A couple months ago I received a VMware marketing email about VMware Forum 2011 in Washington DC. Not a lot of buzz about it on Twitter or in the VMware communities but the agenda looked interesting and the registration price was right on budget (FREE). So I submitted the registration, received travel approval from my employer, and made the arrangements to attend.
The Forum was held at the Ronald Reagan Building and International Trade Center just a block or so off the National Mall. As with just about every other building in DC security was a bit of a hassle in the morning, but other than that it was a pretty good venue.
Registration was quick and then it was on to the partner pavilion. I checked out the VMware vCenter Operations demo and the iPad VDI demo, pretty cool stuff. Wyse and Panologic were there showing off their thin and zero clients. EMC had a demo of their vCenter plugin. Coffee, pastries, and breakfast sandwiches were available.
vKernel was showing off their Monitoring, Optimization, and Capacity planning product, which really got my attention. I use to be a vKernel customer but replaced them with a different product a couple years ago. I have not been 100% happy with the replacement and have recently abandoned using it. After seeing the way the vKernel products have matured I will be giving them another look.
The keynotes were good but I did not take any notes during them. One thing that I did take away from it was the concept of “show back”. In cloud usage it is usually referenced as “charge back”. You guys that work in a smaller environment know that using the word “charge” can scare the hell out of folks. I really like the concept of “show” – showing your internal users/departments the resources they are using along with the operational costs associated with those resources. There is also a bit of a shift from focusing on public cloud and more emphasis is being placed on the building of your private cloud. Lot of mentions of/references to the Amazon cloud failures of recent weeks.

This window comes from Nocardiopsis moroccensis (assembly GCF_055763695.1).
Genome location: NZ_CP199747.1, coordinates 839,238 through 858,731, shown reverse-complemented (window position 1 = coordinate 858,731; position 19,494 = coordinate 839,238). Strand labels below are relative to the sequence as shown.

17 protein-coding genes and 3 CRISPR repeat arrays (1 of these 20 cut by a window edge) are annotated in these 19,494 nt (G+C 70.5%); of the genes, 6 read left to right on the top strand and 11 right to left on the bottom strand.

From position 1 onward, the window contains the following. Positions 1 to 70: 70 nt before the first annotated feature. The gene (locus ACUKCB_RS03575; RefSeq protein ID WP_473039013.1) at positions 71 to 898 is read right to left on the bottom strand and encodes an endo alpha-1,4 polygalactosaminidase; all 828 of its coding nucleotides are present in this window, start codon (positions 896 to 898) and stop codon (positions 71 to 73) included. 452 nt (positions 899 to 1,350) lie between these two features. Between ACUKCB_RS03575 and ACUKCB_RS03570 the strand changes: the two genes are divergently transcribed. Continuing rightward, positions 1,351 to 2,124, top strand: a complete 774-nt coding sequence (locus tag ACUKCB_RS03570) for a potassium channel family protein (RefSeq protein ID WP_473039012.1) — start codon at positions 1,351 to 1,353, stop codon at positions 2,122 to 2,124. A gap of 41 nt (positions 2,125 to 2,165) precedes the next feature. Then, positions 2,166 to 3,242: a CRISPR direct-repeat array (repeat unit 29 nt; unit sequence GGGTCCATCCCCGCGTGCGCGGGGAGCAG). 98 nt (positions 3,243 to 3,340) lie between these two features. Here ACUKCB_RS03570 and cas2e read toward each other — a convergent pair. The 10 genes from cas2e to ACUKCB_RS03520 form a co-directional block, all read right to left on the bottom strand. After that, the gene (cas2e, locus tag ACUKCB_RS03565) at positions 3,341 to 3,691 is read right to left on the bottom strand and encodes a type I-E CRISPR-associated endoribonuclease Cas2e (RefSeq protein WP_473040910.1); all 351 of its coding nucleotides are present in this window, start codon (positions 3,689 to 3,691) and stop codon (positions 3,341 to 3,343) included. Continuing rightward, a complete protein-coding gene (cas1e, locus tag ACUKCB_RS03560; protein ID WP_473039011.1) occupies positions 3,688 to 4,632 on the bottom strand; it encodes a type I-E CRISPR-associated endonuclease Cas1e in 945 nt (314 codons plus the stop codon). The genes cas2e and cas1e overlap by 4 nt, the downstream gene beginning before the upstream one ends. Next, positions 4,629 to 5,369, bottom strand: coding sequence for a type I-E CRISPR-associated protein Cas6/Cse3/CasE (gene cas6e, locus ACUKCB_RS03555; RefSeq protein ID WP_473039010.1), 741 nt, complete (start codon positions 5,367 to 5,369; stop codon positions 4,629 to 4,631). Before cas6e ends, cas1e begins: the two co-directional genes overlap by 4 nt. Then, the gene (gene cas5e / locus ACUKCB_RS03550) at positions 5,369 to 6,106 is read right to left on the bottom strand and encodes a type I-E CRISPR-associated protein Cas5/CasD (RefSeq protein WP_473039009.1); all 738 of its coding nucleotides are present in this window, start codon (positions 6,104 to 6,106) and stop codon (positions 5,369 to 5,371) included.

The first session I attended was Automating Infrastructure and Operations Management. This session was basically an overview of the vCenter Operations product. I had hope for a bit more technical how than product marketing. Even though most of it was an overview of features (and features to come) there was some good information on operations management. Unfortunately no real discussion on automation – except for alarming and patching. Here are my notes from the morning session: Session 1 – Automating Infrastructure and Operations Management – vCenter Operations
EMC sponsored a box lunch and the partner area was open during lunch. I had planned to seek out the live lab during the lunch break but I ended up chatting with the folks at the lunch table about VMware HA.
After lunch I attended the NetApp partner session. This session was actually pretty good. My shop is pretty much HP, Cisco, EMC, and VMware but I like to see what other vendors have to offer. I enjoyed this session and my notes can be found here: NetApp – Your Roadmap to the Cloud
The afternoon session was great, specifically the panel discussion. The panel was comprised of the following folks: David Young, Jason Langone, Jad El-Zein, and Devin Henderson. Lots of good information on VDI planning, Zero and Thin clients, local mode, and VoIP support (currently not officially supported but it can/does work). This was the best part of the forum for me. Here are my notes from the afternoon session: Session 2 – Optimize and Secure the Desktop
Overall VMware Forum 2011 was a pretty good event. There was a great turn out, a lot more people than I expected see there – VMware reported 1400+. I did not come away with anything really new or ground breaking but I did gather a lot of good information on VDI and cloud computing. It is always good to hear what and how other people are doing things. I had hoped to get to the live lab, but I just never made it there. I heard there was a good lab/demo on VDI installation and configuration.